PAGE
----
A Brilliant Story of Participation, Technology and Development Outcomes
By Tiago Peixoto
A major argument for democratic governance is that more citizen participation leads to better outcomes through an improved alignment between citizens' preferences and policies. But how does that play out in practice? Looking at the effects of the introduction of electronic voting (EV) in Brazil, a paper by Thomas Fujiwara (Princeton) sheds light on this question. Entitled "Voting Technology, Political Responsiveness, and Infant Health: Evidence from Brazil" (2013), it is one of the best papers I've read when it comes to bringing together the issues of technology, participation and development outcomes.
Below is an extract from the paper:
This paper provides evidence on how improving political participation can lead to better service outcomes. It estimates the effects of an electronic voting, or EV, technology in reducing a mundane, but nonetheless important, obstacle to political participation: difficulty in operating ballots. The results indicate that EV caused a large de facto enfranchisement of less educated voters, which lead to the election of more left-wing state legislators, increased public health care spending, utilization (prenatal visits), and infant health (birth weight).
While filling out a ballot may be a trivial task to educated citizens in developed countries, the same is not true in Brazil, where 23% of adults are "unable to read or write a simple note" and 42% did not complete the 4th grade. Moreover, before 1994 Brazilian paper ballots required voters to write a candidate's name or electoral number and involved only written instructions. This resulted in a substantial quantity of error-ridden and blank ballots being cast, generating a large number of residual votes (not assigned to a candidate and discarded from the tallying of results).
In the mid-1990's, the Brazilian government developed an EV technology as a substitute for paper ballots. While its introduction aimed at reducing the time and costs of voting counting, other features of the technology, such as the use of candidates’ photographs as visual aids, the use of "error" messages for voters about to cast residual votes, and guiding the voting process step by step, facilitated voting and reduced errors.
(…) Estimates indicate that EV reduced residual voting in state legislature elections by a magnitude larger than 10% of total turnout. Such effect implies that millions of citizens who would have their votes go uncounted when using a paper ballot were de facto enfranchised. Consistent with the hypothesis that these voters were more likely to be less educated, the effects are larger in municipalities with higher illiteracy rates. Moreover, EV raises the vote shares of left-wing parties.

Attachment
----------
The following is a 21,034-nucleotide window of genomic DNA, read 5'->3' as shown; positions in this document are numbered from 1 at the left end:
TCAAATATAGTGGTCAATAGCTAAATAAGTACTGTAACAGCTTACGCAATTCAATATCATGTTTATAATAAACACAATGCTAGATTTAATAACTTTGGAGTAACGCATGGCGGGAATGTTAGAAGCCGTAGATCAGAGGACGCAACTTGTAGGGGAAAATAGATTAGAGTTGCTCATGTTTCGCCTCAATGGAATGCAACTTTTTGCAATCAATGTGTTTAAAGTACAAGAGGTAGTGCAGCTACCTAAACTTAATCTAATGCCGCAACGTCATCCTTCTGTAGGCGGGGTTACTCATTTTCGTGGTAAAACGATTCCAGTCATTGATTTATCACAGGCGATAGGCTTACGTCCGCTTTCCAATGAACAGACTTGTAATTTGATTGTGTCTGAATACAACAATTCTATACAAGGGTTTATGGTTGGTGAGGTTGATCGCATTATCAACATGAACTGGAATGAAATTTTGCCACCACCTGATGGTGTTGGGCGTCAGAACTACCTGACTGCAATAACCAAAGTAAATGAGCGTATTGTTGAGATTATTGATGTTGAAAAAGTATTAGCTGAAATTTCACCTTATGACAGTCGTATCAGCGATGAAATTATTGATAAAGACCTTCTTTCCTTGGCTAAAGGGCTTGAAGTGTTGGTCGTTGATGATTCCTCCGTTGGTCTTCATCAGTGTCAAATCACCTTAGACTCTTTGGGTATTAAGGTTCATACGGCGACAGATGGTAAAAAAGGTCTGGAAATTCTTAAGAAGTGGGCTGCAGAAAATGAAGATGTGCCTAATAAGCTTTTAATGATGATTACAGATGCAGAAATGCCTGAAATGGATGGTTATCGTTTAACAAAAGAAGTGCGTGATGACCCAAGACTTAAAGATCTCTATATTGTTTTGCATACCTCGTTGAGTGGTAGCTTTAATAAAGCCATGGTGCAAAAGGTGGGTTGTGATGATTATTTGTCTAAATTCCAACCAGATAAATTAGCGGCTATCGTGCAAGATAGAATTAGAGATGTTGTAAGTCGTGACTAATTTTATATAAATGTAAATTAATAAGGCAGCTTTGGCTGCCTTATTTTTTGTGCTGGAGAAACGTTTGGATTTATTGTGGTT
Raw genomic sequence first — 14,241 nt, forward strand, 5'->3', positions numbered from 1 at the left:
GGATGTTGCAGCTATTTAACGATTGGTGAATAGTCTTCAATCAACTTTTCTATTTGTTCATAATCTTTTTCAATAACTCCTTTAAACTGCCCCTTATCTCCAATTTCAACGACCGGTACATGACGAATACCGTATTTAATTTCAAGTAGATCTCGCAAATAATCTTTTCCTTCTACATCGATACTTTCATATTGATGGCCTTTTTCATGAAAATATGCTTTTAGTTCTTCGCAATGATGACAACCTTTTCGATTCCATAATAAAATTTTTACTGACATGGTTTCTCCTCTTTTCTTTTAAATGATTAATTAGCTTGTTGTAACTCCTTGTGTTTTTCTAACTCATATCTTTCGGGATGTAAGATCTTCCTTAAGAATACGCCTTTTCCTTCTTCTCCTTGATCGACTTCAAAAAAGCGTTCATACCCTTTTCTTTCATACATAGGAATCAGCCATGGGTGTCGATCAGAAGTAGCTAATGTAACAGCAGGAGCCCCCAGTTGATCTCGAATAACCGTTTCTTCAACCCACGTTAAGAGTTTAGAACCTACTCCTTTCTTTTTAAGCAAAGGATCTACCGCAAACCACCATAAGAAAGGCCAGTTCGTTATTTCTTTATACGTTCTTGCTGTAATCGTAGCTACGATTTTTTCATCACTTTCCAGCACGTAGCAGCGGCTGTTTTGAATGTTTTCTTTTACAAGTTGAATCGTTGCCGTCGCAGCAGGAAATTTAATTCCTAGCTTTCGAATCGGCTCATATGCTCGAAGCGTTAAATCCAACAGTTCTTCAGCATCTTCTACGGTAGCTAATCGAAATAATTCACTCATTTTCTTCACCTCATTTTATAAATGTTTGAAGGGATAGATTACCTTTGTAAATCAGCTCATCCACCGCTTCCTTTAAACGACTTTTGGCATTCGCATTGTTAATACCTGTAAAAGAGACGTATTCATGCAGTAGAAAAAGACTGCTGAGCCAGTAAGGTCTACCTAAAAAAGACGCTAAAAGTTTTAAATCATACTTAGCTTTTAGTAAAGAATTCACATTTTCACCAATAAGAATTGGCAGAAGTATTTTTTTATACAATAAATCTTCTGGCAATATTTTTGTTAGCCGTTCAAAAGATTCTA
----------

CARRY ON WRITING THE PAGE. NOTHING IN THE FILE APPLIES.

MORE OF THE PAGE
The paper will go on to argue that this enfranchisement of the less educated citizenry did indeed affect public policy. (…) I focus on state government spending, in particular on an area that disproportionately affects the less educated: health care. Poorer Brazilians rely mostly on a public-funded system for health care services, which richer voters are substantially more likely to use the co-existing private services. The less educated have thus relatively stronger preferences for increased public health care provision, and political economy models predict that increasing their participation leads to higher public spending in this area.
Using data from birth records, I also find that EV raised the number of prenatal visits by women to health professionals and lowered the prevalence of low-weight births (below 2500g), and indicator of newborn health. Moreover, these results hold only for less educated mothers, and I find no effects for the more educated, supporting the interpretation that EV lead to benefits specifically targeted at poorer populations.
Fujiwara's findings are great for a number of reasons, some of which I highlight below:
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